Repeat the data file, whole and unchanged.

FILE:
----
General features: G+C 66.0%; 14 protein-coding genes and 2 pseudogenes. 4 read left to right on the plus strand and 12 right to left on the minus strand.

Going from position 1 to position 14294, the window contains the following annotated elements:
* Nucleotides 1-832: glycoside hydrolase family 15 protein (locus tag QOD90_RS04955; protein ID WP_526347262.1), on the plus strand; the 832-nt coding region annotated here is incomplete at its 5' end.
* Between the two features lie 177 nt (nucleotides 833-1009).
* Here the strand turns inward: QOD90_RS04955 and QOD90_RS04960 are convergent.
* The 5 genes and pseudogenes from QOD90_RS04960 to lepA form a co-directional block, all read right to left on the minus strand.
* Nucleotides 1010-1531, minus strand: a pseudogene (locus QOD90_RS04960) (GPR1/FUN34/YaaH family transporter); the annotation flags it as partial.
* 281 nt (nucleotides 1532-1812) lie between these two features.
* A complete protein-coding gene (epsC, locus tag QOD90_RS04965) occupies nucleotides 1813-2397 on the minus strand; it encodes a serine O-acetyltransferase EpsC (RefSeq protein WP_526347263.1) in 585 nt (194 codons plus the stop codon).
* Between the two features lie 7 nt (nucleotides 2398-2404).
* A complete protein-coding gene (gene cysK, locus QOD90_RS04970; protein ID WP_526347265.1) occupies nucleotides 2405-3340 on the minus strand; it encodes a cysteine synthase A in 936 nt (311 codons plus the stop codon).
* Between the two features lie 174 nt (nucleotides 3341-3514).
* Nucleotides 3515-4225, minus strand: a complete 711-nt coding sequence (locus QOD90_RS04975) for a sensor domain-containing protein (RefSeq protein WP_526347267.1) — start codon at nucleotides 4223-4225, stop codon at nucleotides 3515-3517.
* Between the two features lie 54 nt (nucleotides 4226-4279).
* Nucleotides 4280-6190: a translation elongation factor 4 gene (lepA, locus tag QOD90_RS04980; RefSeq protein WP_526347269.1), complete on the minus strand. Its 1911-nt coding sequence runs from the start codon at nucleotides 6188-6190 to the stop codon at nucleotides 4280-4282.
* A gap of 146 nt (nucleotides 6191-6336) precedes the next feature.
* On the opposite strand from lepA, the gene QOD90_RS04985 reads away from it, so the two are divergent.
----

General features: G+C 66.0%; 14 protein-coding genes and 2 pseudogenes. 4 read left to right on the plus strand and 12 right to left on the minus strand.

Going from position 1 to position 14294, the window contains the following annotated elements:
* Nucleotides 1-832: glycoside hydrolase family 15 protein (locus tag QOD90_RS04955; protein ID WP_526347262.1), on the plus strand; the 832-nt coding region annotated here is incomplete at its 5' end.
* Between the two features lie 177 nt (nucleotides 833-1009).
* Here the strand turns inward: QOD90_RS04955 and QOD90_RS04960 are convergent.
* The 5 genes and pseudogenes from QOD90_RS04960 to lepA form a co-directional block, all read right to left on the minus strand.
* Nucleotides 1010-1531, minus strand: a pseudogene (locus QOD90_RS04960) (GPR1/FUN34/YaaH family transporter); the annotation flags it as partial.
* 281 nt (nucleotides 1532-1812) lie between these two features.
* A complete protein-coding gene (epsC, locus tag QOD90_RS04965) occupies nucleotides 1813-2397 on the minus strand; it encodes a serine O-acetyltransferase EpsC (RefSeq protein WP_526347263.1) in 585 nt (194 codons plus the stop codon).
* Between the two features lie 7 nt (nucleotides 2398-2404).
* A complete protein-coding gene (gene cysK, locus QOD90_RS04970; protein ID WP_526347265.1) occupies nucleotides 2405-3340 on the minus strand; it encodes a cysteine synthase A in 936 nt (311 codons plus the stop codon).
* Between the two features lie 174 nt (nucleotides 3341-3514).
* Nucleotides 3515-4225, minus strand: a complete 711-nt coding sequence (locus QOD90_RS04975) for a sensor domain-containing protein (RefSeq protein WP_526347267.1) — start codon at nucleotides 4223-4225, stop codon at nucleotides 3515-3517.
* Between the two features lie 54 nt (nucleotides 4226-4279).
* Nucleotides 4280-6190: a translation elongation factor 4 gene (lepA, locus tag QOD90_RS04980; RefSeq protein WP_526347269.1), complete on the minus strand. Its 1911-nt coding sequence runs from the start codon at nucleotides 6188-6190 to the stop codon at nucleotides 4280-4282.
* A gap of 146 nt (nucleotides 6191-6336) precedes the next feature.
* On the opposite strand from lepA, the gene QOD90_RS04985 reads away from it, so the two are divergent.